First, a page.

“Tell me we’re doing the right thing” she pleaded. I heard these words on a phone call recently, and they startled me. They came from a woman I deeply admire who is the director of a long-term program for women who have been sexually exploited. I have looked up to her for a long time for the way she works and leads her program with strong dedication, heart, and love. She always had seemed so brave and fearless, yet here she was struggling and seeking validation.
She was struggling in many aspects-issues with some of the residents, staffing decisions to be made, and program guidelines. I understood. This work is hard and complex. We talked through some of the issues, but then she paused and said those words, “tell me we’re doing the right thing.” There was desperation in them. There was a longing to know that this battle, this long struggle, this engaging in someone else’s despair was worth it. Did her effort really matter?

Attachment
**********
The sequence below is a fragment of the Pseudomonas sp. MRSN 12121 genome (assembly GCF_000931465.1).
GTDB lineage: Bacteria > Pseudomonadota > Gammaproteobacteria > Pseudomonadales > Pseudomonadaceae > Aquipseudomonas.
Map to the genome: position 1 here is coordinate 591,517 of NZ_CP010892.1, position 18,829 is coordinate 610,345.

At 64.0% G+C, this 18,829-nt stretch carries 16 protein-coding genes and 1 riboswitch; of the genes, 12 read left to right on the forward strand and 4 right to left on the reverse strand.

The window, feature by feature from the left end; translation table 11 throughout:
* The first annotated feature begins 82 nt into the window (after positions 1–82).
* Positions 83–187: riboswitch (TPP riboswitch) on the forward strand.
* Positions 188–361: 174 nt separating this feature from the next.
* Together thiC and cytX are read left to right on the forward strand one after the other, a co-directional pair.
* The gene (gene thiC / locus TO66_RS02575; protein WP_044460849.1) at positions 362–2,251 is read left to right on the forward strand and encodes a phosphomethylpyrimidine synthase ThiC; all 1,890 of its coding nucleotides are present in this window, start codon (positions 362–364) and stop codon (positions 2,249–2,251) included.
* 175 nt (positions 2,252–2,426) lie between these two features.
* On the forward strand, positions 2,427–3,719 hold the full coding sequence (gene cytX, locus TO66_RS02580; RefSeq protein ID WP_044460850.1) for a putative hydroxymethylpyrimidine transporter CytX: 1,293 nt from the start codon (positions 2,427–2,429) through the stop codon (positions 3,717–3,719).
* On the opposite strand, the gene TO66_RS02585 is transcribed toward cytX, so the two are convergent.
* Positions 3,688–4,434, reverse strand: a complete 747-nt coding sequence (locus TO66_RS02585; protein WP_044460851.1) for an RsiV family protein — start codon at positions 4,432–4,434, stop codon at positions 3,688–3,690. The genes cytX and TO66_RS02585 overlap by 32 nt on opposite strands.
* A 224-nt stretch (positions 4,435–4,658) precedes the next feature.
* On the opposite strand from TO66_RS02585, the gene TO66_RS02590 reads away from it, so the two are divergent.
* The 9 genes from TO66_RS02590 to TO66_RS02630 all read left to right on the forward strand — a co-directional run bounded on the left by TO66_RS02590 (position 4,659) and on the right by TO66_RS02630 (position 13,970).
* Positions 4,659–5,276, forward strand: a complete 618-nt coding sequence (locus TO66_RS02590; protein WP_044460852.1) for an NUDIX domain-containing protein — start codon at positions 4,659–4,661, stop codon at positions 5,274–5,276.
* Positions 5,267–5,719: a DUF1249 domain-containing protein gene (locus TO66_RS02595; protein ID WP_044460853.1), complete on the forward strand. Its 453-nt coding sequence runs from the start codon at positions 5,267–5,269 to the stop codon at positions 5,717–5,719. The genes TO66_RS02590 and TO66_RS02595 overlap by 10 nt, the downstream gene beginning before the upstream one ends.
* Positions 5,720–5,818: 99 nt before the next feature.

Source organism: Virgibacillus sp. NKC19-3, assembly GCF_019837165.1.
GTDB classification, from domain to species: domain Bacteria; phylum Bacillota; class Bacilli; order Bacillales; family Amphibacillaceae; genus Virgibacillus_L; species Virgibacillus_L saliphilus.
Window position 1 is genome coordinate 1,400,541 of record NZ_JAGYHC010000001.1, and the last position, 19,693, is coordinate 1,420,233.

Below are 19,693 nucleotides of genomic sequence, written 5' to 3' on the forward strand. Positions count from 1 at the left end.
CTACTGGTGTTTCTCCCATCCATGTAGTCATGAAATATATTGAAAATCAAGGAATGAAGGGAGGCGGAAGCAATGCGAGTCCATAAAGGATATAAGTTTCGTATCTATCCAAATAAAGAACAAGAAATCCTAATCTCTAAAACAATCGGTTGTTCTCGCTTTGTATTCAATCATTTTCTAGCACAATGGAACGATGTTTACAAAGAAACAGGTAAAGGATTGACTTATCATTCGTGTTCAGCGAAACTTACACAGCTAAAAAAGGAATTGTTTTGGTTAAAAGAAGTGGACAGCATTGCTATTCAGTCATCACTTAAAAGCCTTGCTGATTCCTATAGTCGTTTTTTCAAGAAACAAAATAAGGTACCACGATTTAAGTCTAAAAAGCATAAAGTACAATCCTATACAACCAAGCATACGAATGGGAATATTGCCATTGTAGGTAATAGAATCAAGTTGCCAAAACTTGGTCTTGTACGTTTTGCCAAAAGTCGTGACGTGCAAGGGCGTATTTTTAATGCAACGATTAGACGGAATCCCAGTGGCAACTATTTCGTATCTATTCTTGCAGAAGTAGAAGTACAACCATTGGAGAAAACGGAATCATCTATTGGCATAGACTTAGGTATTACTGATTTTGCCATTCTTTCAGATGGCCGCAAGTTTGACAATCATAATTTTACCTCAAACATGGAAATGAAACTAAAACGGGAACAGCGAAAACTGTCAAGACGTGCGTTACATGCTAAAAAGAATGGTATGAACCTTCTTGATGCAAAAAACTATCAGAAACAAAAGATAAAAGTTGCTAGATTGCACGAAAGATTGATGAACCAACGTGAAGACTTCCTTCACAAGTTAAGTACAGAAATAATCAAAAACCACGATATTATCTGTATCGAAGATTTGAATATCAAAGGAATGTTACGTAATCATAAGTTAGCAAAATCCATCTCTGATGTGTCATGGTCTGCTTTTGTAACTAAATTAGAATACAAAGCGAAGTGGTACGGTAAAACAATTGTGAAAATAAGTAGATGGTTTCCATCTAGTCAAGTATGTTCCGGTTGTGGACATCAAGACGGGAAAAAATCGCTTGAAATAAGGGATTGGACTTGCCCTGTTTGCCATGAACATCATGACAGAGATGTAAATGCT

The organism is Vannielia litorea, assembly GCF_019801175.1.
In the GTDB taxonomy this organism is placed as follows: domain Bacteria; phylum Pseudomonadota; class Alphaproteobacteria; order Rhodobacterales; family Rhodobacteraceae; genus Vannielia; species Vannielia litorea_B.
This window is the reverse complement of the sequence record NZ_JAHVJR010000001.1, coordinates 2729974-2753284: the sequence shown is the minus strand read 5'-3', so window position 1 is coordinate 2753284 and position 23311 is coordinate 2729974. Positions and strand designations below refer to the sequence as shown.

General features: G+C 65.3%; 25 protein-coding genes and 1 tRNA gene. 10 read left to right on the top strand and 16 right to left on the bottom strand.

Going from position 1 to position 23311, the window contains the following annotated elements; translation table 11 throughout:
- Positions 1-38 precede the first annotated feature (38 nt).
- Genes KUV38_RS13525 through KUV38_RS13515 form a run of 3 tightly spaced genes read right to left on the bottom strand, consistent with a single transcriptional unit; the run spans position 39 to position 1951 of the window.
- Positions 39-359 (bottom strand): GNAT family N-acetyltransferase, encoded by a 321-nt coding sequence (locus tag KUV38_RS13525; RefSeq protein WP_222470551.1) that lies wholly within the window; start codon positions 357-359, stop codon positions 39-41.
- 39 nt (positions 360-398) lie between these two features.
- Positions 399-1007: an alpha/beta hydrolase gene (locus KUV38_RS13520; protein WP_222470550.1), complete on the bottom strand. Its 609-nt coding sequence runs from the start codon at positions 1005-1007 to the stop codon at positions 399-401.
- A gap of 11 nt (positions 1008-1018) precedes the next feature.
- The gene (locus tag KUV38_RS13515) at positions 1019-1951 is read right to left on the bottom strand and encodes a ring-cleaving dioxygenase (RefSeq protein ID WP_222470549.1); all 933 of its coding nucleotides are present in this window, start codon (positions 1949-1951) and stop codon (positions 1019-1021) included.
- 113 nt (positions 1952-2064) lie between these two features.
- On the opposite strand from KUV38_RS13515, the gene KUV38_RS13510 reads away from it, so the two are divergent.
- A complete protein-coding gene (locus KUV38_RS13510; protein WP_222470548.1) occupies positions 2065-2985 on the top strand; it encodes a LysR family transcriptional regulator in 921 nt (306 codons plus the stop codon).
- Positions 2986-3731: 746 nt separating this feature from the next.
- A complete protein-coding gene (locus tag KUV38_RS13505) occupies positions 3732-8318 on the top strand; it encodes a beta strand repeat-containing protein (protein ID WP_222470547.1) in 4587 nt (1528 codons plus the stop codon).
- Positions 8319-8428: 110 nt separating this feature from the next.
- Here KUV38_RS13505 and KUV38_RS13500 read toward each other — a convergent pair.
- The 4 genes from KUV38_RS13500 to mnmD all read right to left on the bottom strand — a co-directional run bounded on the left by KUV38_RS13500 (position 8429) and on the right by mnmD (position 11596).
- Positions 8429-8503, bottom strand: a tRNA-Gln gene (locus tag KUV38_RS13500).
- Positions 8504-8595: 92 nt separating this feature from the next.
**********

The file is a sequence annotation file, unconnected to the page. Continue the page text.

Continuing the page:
After my initial reaction of being startled by those words, I recognized that she too needed affirmation. She needed to be reminded of her purpose and value, not just as the director of this program that was making an incredible, life altering and eternal impact on women, but also that she mattered apart from that role. She holds intrinsic value by the Creator whose image she bears. She was so deeply engaged in the work that she needed to step back and look up and into the eyes of the One who loved her first.
This work is hard and complex. We talked through some of the issues, but then she paused and said those words, “tell me we’re doing the right thing.” There was a desperation in them. There was a longing to know that this battle, this long struggle, this engaging in someone else’s despair was worth it. Did her effort really matter?
I said all of these things to her and tried to speak life into her weary soul. And as I did, I thought about the power of our words. “The tongue has the power of life and death” Proverbs 18:21. I was thankful that she recognized that she was struggling and sought out validation, but I also felt conviction over assuming that she knew her value. I hung up that phone call with a greater determination to be intentional about using my words to encourage and remind others of their value. Recognizing the power of words, I choose to speak life.
Written by Rachel Davis, Operations Manager and Senior Project Analyst of Wellspring International.